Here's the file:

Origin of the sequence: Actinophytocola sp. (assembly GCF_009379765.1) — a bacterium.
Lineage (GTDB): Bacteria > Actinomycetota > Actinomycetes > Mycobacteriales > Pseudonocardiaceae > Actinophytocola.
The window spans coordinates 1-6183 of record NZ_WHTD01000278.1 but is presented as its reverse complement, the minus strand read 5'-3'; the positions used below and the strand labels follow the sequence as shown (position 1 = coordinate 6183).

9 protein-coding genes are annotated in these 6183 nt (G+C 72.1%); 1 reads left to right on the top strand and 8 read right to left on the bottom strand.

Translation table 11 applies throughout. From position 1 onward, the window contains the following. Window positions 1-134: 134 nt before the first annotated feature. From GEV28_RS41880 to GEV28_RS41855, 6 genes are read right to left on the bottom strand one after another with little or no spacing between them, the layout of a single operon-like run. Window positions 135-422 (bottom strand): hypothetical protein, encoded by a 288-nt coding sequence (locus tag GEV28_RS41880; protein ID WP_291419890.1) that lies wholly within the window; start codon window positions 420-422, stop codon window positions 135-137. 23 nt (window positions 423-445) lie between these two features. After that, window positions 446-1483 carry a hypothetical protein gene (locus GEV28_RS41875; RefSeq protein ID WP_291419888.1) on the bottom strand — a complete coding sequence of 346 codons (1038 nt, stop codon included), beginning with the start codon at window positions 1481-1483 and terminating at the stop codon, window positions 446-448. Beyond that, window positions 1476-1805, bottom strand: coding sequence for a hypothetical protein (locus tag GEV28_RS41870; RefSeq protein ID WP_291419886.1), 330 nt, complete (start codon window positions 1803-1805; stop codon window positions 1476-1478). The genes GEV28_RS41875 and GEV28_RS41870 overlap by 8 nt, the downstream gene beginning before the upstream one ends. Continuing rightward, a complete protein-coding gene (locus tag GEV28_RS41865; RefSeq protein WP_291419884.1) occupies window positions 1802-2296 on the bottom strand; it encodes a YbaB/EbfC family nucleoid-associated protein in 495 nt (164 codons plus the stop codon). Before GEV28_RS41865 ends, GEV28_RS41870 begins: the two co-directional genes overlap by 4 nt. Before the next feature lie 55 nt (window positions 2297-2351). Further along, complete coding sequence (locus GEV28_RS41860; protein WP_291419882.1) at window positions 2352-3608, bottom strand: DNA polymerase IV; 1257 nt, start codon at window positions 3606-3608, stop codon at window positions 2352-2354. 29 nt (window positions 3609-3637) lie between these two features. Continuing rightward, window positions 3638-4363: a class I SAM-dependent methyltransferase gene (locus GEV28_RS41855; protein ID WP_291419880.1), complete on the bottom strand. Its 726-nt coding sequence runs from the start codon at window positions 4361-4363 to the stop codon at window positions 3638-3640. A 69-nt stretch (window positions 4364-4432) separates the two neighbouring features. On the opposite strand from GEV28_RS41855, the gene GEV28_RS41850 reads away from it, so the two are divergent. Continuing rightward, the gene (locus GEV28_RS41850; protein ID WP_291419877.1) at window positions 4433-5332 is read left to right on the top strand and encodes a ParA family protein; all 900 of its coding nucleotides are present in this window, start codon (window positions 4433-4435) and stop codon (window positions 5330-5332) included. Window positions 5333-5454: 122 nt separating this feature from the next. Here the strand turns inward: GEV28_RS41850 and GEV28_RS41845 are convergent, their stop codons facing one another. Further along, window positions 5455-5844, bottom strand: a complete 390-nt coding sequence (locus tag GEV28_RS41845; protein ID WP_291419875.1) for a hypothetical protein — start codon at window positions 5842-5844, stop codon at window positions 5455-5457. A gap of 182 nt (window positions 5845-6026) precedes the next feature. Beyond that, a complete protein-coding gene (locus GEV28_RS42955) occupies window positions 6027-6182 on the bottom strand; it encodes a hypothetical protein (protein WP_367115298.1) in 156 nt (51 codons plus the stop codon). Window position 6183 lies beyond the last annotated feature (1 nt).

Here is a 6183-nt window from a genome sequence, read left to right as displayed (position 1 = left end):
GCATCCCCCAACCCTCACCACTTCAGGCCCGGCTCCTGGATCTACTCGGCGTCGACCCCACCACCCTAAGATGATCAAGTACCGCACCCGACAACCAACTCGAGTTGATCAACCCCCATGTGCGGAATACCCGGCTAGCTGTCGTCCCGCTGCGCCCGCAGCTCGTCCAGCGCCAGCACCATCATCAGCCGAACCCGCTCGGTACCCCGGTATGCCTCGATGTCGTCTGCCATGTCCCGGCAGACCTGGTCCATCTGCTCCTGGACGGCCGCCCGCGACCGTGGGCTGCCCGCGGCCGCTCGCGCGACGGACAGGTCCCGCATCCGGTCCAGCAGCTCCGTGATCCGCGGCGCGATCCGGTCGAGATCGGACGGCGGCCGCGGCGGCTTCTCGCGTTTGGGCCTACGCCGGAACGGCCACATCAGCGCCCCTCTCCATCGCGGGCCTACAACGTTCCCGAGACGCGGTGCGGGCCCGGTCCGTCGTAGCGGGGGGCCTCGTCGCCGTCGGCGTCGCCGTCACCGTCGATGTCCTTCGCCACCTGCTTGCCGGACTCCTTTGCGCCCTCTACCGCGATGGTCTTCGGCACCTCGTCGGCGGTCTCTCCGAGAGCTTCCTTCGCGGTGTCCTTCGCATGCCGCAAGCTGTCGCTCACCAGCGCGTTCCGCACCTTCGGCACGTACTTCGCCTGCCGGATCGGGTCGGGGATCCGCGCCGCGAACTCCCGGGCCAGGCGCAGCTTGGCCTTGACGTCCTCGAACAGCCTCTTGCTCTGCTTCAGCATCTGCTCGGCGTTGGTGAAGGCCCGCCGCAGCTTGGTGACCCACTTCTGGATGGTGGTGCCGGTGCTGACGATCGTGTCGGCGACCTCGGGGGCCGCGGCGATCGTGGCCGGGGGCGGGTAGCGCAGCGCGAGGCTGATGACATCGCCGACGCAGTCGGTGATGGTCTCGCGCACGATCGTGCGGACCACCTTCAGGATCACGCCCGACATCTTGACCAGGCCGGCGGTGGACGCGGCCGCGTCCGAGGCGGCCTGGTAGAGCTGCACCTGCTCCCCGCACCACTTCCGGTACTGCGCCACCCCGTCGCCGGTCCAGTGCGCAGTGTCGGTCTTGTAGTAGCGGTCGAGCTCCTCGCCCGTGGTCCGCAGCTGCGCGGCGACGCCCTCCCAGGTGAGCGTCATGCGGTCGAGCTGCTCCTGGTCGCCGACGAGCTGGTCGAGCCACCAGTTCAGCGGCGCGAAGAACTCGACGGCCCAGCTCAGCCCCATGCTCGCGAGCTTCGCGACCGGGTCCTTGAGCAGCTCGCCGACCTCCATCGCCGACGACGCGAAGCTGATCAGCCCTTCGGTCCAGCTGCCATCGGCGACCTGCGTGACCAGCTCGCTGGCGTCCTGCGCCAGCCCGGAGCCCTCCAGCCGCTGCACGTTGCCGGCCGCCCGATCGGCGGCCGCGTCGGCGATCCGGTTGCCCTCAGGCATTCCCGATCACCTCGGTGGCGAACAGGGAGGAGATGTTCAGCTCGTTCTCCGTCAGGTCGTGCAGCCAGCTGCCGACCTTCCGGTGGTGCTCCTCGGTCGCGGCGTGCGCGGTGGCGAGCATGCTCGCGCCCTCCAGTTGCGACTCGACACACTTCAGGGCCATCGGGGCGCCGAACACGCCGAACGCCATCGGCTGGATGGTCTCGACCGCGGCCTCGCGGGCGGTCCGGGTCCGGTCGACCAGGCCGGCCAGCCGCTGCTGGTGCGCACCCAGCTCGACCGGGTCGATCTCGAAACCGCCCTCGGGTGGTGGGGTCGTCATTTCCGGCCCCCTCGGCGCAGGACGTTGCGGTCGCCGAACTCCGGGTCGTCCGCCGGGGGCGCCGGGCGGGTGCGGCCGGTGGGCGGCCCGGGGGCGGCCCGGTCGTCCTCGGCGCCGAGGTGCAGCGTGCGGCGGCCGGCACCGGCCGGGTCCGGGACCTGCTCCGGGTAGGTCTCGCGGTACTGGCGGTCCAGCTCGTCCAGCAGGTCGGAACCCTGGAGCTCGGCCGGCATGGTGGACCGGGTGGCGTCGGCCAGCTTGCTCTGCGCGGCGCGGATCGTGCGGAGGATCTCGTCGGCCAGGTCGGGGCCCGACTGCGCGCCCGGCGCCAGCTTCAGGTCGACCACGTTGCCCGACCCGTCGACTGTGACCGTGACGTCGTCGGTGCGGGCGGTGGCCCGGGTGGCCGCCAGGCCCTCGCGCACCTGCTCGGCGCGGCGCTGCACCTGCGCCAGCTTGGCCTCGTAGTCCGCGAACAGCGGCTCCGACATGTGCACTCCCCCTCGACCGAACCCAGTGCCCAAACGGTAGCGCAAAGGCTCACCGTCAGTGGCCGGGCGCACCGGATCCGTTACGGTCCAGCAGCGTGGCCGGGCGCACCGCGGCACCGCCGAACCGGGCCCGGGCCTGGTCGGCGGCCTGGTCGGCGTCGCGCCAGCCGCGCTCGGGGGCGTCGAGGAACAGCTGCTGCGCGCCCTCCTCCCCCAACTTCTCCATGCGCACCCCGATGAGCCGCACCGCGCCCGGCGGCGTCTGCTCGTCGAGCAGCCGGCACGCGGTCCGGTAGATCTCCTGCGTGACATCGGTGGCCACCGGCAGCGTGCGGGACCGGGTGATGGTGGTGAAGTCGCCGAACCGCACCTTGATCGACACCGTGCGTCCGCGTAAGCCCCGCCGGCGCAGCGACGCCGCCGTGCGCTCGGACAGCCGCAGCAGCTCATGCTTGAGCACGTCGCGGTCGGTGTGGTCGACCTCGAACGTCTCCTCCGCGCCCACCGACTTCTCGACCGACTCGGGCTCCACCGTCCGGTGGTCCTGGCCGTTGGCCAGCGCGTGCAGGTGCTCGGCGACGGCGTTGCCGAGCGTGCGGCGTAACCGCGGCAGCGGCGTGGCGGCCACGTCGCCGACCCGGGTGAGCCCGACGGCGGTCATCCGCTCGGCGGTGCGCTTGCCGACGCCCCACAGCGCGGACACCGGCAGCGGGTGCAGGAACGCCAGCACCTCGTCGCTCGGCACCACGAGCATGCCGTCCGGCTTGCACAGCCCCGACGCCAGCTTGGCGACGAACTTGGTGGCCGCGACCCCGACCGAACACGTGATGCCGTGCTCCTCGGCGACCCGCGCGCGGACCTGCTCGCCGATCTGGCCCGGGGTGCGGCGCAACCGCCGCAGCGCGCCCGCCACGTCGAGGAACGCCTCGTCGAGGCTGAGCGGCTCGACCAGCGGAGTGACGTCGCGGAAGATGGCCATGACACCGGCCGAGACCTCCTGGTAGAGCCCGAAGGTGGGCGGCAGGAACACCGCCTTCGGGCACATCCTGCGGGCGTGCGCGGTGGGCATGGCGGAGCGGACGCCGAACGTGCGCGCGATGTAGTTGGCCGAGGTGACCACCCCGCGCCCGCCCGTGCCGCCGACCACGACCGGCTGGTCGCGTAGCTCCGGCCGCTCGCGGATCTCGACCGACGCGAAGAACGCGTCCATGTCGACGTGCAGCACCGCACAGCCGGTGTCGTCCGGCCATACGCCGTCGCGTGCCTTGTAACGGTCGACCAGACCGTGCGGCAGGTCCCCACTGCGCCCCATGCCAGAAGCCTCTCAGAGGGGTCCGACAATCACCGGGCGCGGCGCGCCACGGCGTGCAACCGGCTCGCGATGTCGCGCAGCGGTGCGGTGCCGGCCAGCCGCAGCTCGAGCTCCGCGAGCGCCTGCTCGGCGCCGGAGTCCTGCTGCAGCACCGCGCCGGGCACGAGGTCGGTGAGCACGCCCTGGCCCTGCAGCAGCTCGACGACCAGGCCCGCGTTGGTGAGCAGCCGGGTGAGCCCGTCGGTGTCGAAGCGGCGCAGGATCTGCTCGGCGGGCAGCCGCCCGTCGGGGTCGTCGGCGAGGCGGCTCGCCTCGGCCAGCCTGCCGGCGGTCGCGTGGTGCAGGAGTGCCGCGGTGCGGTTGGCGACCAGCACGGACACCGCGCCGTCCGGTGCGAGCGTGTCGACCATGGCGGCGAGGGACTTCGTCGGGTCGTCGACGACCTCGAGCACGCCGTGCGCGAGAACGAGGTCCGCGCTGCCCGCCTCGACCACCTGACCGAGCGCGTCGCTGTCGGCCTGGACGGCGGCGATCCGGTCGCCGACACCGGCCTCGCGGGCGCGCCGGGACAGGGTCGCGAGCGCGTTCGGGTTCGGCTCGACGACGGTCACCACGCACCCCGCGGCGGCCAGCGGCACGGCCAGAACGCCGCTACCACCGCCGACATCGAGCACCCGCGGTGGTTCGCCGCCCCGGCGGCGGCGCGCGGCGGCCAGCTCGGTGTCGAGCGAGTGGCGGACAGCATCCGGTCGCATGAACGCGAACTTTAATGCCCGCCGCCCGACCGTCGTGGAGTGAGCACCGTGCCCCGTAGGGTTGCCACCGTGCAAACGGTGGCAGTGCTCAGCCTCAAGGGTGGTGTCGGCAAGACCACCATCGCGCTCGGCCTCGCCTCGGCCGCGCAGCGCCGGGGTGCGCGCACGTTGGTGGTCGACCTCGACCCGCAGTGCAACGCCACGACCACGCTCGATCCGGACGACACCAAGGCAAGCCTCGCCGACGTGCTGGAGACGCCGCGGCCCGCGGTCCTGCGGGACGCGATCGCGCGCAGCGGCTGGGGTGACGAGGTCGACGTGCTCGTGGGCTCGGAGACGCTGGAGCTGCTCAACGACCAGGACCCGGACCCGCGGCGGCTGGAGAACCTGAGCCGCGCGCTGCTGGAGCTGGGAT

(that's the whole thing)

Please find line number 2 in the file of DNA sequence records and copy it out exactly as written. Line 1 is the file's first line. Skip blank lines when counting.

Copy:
Lineage (GTDB): Bacteria > Actinomycetota > Actinomycetes > Mycobacteriales > Pseudonocardiaceae > Actinophytocola.